Yes, I realize I have said multiple times that two training sessions per week is the best course of action, and then provided a three-workout split. There’s a good reason, I promise – by creating three workouts (instead of two or four) is you get the most bang for your buck. By having two sessions per week, and three different workouts to chose from, you create an easy three week rotation. Instead of needing to create two workouts per week, you’re essentially making one workout per week, allowing constant change in the program (in an effort to avoid plateaus) with minimal time dedicated to program design. Plus it’s easy for the athlete to follow: Week 1 –  complete Workouts 1 & 2, Week 2 – complete Workouts 3 & 1, Week 3 – complete Workouts 2 & 3.
As far as the individual exercises, these are some of my preferences, but certainly not set in stone. Two days with single leg compound lifts to one bilateral compound leg lift because most of basketball is one leg at a time, but it is important to train both sides together as well to ensure solid neuromuscular pathways. Nearly all lifts require movement at multiple joints; this is to minimize the time necessary to train the entire body. Time is always the enemy, as I am usually limited to 30 minutes per session with my basketball players (for all the reasons listed above). As you can see, because the player had two glaring deficits (both bilateral, so he was equally deficient on both sides), the corrective portion of the workout was split to address them both. When it comes to correcting deficits, it is best to address imbalances first and bilateral deficits second, due to the heightened predisposition to injury that accompanies an imbalance.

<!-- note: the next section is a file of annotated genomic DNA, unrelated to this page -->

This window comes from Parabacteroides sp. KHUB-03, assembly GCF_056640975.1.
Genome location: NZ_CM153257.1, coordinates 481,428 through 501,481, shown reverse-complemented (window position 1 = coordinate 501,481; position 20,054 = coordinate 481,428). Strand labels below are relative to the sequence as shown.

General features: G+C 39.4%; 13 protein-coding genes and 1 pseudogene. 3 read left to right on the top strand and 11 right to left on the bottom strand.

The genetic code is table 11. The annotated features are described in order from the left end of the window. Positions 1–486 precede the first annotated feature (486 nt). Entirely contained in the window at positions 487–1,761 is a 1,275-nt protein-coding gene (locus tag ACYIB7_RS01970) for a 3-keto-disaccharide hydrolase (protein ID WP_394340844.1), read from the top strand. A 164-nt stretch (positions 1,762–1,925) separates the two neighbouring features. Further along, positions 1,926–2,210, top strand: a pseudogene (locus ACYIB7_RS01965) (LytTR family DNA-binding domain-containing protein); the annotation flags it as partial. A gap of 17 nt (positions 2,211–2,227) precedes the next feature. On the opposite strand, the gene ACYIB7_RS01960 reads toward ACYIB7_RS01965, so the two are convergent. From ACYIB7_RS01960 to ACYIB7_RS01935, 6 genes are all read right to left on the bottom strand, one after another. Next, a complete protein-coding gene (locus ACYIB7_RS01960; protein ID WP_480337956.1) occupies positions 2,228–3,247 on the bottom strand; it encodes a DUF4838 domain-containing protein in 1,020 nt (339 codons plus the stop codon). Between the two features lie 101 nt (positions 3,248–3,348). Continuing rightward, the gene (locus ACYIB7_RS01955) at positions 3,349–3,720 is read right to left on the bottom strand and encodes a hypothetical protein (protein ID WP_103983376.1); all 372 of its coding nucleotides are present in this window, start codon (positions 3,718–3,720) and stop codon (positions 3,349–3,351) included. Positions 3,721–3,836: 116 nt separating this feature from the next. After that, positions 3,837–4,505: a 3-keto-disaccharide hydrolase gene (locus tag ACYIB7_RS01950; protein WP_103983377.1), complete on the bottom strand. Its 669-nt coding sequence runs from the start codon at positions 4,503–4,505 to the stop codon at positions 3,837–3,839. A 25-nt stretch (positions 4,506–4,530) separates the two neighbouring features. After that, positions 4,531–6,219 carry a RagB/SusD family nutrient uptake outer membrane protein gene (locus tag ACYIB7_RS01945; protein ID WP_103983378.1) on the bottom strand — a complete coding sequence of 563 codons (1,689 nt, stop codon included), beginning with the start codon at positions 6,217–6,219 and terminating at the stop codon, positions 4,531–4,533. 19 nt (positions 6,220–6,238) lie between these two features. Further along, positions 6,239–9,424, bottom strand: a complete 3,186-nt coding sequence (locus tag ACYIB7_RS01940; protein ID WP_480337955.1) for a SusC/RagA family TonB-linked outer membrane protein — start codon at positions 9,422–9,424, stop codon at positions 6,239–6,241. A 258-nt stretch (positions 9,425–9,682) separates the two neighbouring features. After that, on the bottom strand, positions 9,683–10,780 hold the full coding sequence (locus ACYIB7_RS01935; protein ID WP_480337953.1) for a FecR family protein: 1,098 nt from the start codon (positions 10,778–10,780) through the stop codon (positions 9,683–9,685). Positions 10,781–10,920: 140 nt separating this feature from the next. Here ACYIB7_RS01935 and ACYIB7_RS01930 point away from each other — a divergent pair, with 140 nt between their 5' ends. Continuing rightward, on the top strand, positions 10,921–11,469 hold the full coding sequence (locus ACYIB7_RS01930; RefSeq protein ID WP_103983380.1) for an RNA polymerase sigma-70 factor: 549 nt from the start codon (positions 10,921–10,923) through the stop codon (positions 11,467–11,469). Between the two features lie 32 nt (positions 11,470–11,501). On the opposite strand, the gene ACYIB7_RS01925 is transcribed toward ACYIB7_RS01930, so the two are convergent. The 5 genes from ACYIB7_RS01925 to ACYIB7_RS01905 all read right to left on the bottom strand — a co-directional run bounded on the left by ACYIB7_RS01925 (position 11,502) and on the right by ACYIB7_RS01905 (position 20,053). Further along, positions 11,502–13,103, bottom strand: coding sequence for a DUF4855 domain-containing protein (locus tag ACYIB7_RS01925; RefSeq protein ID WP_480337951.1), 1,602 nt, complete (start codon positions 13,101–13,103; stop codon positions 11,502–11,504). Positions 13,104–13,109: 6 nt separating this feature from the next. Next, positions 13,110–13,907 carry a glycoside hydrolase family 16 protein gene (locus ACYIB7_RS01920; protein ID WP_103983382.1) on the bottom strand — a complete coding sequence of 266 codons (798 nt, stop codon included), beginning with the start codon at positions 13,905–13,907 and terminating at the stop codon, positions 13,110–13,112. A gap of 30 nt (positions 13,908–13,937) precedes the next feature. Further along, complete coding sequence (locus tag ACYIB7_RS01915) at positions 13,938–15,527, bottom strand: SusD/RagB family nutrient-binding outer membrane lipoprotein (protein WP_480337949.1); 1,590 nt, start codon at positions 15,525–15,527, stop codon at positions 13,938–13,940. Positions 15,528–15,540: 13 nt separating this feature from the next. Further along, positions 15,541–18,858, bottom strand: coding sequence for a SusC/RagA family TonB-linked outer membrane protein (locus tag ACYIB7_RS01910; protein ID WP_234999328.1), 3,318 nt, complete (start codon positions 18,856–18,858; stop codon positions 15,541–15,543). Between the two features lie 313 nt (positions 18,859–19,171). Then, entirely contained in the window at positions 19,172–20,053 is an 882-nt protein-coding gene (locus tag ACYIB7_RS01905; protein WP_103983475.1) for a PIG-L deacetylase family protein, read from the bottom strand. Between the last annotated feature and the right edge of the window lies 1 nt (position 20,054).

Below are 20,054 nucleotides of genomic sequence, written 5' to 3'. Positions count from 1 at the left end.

I don’t like to include much plyometric work with my players in-season, namely because they complete enough jumps and hops during practice that additional contacts would be more detrimental than beneficial. However, if an athlete has a glaring lack of power development, plyos can be put first in the workout to ensure maximum benefit.